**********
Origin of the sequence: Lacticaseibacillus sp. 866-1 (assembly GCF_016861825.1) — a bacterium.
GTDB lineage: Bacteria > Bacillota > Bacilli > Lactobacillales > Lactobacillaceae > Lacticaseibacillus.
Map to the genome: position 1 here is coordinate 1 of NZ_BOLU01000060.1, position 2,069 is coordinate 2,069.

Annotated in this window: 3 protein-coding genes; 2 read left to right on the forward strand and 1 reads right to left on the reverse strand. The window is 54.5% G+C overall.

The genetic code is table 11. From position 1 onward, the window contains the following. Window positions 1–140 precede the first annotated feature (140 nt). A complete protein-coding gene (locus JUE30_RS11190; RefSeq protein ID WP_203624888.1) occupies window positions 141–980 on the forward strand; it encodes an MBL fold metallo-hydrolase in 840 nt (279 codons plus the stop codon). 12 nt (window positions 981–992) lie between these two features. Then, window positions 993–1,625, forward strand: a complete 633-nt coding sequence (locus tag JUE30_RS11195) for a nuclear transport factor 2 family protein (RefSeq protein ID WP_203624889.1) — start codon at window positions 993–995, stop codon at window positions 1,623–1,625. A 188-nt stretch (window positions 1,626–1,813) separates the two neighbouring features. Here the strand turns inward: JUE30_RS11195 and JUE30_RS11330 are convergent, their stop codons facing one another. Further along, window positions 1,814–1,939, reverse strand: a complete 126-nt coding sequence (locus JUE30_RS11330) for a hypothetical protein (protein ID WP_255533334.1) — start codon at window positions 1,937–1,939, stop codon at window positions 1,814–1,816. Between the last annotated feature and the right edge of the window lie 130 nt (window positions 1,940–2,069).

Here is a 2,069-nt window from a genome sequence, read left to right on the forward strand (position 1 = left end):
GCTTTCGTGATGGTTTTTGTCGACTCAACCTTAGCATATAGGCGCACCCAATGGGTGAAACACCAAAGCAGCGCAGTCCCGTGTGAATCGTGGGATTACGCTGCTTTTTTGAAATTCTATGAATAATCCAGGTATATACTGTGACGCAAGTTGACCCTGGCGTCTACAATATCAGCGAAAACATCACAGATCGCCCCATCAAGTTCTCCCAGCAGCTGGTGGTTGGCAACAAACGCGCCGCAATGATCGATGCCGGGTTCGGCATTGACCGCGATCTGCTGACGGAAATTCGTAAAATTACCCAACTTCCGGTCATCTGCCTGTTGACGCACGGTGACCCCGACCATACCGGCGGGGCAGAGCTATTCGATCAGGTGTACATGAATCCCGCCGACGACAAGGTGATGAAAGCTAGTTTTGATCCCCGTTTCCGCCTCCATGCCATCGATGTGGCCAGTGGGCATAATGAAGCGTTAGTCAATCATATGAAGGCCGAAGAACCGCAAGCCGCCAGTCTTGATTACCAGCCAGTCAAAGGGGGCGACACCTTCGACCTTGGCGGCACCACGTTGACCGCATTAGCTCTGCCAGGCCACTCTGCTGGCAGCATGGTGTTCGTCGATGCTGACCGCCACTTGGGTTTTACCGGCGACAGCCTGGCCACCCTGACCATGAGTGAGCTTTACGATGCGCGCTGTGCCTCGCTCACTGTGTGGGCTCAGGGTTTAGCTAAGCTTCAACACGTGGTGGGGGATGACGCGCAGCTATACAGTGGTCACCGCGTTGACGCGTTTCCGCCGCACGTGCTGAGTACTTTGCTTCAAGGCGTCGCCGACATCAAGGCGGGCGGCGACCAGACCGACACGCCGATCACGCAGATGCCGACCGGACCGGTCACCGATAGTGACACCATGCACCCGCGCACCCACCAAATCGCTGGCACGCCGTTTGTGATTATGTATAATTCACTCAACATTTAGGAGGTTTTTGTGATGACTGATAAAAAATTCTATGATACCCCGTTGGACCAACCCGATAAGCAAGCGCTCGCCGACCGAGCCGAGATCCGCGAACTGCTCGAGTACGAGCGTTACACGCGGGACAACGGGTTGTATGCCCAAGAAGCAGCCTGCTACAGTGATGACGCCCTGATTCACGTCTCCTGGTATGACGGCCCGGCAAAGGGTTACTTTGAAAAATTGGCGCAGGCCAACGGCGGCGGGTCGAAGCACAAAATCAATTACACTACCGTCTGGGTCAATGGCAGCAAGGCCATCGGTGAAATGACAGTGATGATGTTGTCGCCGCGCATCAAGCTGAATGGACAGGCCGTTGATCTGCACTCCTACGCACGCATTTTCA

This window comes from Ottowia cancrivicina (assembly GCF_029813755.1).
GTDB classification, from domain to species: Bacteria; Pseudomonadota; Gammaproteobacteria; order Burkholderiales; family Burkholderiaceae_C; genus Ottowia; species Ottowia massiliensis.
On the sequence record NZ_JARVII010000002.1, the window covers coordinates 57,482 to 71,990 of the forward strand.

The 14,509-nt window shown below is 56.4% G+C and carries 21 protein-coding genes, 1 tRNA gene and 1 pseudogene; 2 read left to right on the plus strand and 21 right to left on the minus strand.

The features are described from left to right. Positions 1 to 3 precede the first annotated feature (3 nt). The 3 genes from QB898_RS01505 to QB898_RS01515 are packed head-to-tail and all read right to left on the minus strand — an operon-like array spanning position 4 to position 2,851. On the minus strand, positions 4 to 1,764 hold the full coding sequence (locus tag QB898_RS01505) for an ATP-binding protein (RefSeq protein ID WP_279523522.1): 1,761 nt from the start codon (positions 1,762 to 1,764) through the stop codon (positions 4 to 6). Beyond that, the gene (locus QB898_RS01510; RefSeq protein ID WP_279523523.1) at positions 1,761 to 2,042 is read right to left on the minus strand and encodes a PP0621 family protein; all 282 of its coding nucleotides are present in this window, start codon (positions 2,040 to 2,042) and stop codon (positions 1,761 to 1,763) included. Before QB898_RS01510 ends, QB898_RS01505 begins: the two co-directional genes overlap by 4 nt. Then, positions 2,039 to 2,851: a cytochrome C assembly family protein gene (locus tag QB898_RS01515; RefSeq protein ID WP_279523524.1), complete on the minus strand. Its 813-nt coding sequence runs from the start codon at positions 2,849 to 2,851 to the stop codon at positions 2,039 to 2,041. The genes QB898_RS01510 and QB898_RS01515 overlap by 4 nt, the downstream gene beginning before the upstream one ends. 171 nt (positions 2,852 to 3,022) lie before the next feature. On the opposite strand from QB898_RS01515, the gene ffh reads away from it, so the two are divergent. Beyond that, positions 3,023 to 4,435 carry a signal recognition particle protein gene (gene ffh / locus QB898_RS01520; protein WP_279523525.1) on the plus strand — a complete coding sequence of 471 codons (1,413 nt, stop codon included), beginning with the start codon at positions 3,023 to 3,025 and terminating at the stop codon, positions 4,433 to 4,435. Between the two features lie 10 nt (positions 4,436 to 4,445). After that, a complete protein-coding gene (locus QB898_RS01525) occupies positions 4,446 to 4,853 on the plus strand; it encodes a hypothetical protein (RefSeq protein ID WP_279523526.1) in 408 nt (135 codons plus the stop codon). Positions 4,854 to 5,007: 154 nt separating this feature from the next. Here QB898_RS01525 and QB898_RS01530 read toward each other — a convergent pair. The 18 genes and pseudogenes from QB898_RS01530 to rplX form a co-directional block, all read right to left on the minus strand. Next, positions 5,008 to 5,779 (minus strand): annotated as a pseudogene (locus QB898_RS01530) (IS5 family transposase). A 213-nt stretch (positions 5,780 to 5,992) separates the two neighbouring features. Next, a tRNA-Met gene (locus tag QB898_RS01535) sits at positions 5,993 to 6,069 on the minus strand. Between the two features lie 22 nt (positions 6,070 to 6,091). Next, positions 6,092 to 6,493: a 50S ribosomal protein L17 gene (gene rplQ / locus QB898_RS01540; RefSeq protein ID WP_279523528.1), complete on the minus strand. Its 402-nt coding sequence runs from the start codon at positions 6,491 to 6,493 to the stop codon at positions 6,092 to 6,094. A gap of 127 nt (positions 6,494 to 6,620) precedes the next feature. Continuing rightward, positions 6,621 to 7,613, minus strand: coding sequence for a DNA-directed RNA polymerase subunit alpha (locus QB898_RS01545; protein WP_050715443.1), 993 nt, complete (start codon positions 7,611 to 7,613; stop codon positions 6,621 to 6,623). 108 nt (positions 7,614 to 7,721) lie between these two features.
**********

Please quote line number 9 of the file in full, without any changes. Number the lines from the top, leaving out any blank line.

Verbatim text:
GTDB classification, from domain to species: Bacteria; Pseudomonadota; Gammaproteobacteria; order Burkholderiales; family Burkholderiaceae_C; genus Ottowia; species Ottowia massiliensis.